In April 2020, Stephen Moss was appointed Chair of London Youth, a charity on a mission to improve the lives of young people in London through its network of over 500 community youth organisations and its two residential centres. It provides a range of sports, arts, social action, outdoor education and employability programmes as well as training for youth workers across the capital.
Stephen founded the charity Springboard in 1990, he was its Chair until early 2019 and is now Life President. Stephen’s early business interests were in the restaurant and wine distribution industries. In 1989, he became Managing Director of BCP, which grew to become the country’s largest airport parking booking service and which he sold to Q-Park in 2003, but continued to manage until 2007. Since then he has had a portfolio career which has included Chairing Bibendum PLB group where he helped the leadership team grow sales to almost £300m prior to heading up its sale to Conviviality PLC for £60m in May 2016. Stephen is Chair of Grosvenor Securities, a Central London commercial property investment and development company and of Mr Lee’s Pure Foods which is a fast growing “disrupter” in the multi-billion international convenience food business. He is also the senior NED of Safestay PLC, an AIM listed contemporary hostel business which has rapidly grown to be a leading pan-European player.
Commenting on his appointment, Stephen said:
“When I was first contacted about applying to be the next Chair at London Youth, I couldn’t believe my luck as I had started to hunt around for an exciting and fulfilling new role in the charity world and this one just leapt out at me!
“You see, I had recently handed over the chair of the Springboard Charity which I founded in 1990 and had spent the last 30 years working with the team to build it into a national organisation helping thousands of young, disadvantaged and unemployed people change their lives through training and work placements in the hospitality industry. So finding another charity that was focussed on giving young people a better start in life was very much what I was hoping to commit my time and energy to.
“I have lived in London all my life and, despite all the challenges that young people face today, it is still a great city and one full of opportunity if you can get the leg up that you deserve. That’s where London Youth and its network of youth organisations come in and, right now, there has rarely been a time when our work will be of such importance to this generation of young people living in the capital.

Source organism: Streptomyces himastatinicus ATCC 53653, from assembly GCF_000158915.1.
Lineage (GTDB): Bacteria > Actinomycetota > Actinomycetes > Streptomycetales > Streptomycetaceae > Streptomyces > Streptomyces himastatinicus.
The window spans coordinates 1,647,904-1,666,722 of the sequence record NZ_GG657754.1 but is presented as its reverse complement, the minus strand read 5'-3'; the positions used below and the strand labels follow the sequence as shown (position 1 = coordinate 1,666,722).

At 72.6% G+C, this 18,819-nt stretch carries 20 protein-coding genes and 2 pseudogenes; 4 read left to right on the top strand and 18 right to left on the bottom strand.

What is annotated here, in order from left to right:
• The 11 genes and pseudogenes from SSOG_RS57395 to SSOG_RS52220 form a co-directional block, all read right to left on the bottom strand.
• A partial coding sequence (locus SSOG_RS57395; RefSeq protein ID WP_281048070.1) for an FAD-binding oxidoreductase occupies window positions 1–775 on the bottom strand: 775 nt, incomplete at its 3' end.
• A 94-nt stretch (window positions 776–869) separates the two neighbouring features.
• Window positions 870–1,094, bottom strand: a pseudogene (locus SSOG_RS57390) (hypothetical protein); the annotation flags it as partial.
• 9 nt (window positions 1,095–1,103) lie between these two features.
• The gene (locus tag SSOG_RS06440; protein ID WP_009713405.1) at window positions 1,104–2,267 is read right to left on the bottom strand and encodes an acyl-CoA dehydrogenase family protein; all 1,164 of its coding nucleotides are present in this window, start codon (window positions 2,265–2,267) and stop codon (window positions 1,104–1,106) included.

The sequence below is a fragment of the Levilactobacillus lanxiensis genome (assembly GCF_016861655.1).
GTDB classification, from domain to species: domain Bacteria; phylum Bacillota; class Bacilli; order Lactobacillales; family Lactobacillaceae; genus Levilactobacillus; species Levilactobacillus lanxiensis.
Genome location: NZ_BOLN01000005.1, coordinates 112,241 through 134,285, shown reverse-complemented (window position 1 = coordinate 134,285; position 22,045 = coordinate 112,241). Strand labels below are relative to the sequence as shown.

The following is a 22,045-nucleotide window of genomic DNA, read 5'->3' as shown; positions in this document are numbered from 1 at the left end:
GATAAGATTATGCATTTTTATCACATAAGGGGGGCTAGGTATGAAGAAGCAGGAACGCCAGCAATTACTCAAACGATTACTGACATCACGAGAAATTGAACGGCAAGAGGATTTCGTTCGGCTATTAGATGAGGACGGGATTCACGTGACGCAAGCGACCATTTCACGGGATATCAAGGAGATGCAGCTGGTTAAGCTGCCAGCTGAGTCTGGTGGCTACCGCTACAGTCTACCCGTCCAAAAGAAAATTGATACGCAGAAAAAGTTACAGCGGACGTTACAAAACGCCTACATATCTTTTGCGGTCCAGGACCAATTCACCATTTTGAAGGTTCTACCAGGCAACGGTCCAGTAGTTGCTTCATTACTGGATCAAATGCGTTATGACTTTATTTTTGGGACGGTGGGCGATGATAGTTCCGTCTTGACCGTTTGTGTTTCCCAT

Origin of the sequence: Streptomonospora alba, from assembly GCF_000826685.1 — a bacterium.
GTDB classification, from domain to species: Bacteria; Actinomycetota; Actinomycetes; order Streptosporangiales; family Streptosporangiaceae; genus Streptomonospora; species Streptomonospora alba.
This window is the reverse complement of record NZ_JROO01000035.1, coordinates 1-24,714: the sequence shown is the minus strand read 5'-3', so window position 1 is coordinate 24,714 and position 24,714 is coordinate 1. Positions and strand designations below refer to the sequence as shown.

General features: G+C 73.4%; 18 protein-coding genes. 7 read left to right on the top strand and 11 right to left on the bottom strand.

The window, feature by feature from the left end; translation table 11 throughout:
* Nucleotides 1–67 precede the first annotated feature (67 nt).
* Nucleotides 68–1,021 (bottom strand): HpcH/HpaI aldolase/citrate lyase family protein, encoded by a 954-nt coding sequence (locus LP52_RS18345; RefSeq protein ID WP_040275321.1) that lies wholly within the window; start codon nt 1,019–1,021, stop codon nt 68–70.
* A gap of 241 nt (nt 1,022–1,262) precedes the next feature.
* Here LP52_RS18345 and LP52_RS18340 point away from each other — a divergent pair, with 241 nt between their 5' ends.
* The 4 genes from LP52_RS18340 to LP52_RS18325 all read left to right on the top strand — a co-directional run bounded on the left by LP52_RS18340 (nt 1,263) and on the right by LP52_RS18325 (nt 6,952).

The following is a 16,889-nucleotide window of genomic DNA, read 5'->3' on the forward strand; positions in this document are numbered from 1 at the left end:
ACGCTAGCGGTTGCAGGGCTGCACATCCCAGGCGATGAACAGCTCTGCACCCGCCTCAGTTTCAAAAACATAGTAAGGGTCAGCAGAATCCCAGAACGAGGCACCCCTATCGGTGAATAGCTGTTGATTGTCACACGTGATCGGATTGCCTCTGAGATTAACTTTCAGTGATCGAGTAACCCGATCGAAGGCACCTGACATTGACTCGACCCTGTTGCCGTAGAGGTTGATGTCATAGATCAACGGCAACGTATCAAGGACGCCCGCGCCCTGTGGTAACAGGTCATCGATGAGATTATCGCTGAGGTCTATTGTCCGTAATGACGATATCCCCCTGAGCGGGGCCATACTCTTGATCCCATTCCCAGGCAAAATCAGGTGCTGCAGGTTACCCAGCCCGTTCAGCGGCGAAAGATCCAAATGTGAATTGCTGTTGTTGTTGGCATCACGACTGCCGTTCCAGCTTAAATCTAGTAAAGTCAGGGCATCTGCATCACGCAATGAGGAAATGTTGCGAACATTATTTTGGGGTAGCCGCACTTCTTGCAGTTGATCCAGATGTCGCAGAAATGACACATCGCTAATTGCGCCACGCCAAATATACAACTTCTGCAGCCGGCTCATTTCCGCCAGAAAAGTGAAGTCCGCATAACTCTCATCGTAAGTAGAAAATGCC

“Never did I imagine that these would be the circumstances in which I would join London Youth. Although you can tell a lot about an organisation by the way they respond to an unprecedented crisis. It is clear how critical the work of London Youth’s 500+ members and others across the voluntary sector has been in recent weeks – and will continue to be – during these difficult and uncertain times ahead. And how important these organisations are to the young people, their families and the communities they are embedded within.
“London Youth members and the youth sector across London has had to adjust overnight to delivering support to some of our most vulnerable young people who are no longer in school, no longer able to attend their youth club and too many of whom are living in homes where they may not feel safe. I have been so impressed by the determination of youth workers across our network and London Youth staff to quickly identify how support can continue to be given to young people by those whom they know and trust.
“Before this pandemic hit, I had spent the last two months learning about London Youth and the scope of its work. The more I found out the more impressed I have been. The teams at London Youth do an amazing job, whether it is assisting youth workers to improve the quality and breadth of their services to young people through the training and support on offer; or running sports, arts or employability programmes; or the residential activities at Hindleap Warren and Woodrow High House. And then, there is London Youth’s role as a voice for London youth which is equally important.
“It all links together and the focus on how to improve the lives of young Londoners is always there and that is a mission I wholeheartedly endorse. What has deeply inspired me in my past work with Springboard Charity am are the individual stories that young people have told me about how their lives have changed for the better thanks to the right help and personal support. I have seen at first-hand how you can turn adversity into a story of personal achievement and success. Whether it is a broken home, poverty, gangs or drugs and alcohol, the loss of confidence and the despair that can bring can be overcome.
“London Youth is at the very heart of helping thousands deal with those challenges and I am keen to see how I can help them in that task. That’s why, even if it is a very challenging environment in which to take over from Julian Beare, who has incidentally done such an outstanding job, I am genuinely thrilled to be asked to succeed him as chair of this great organisation.
“I am committed to leading this vital network of London’s community youth organisations through the challenging months ahead. And to support them and the sector to rebuild in the aftermath to ensure young Londoners who have been so terribly affected continue to receive the opportunity to thrive which they so deserve.“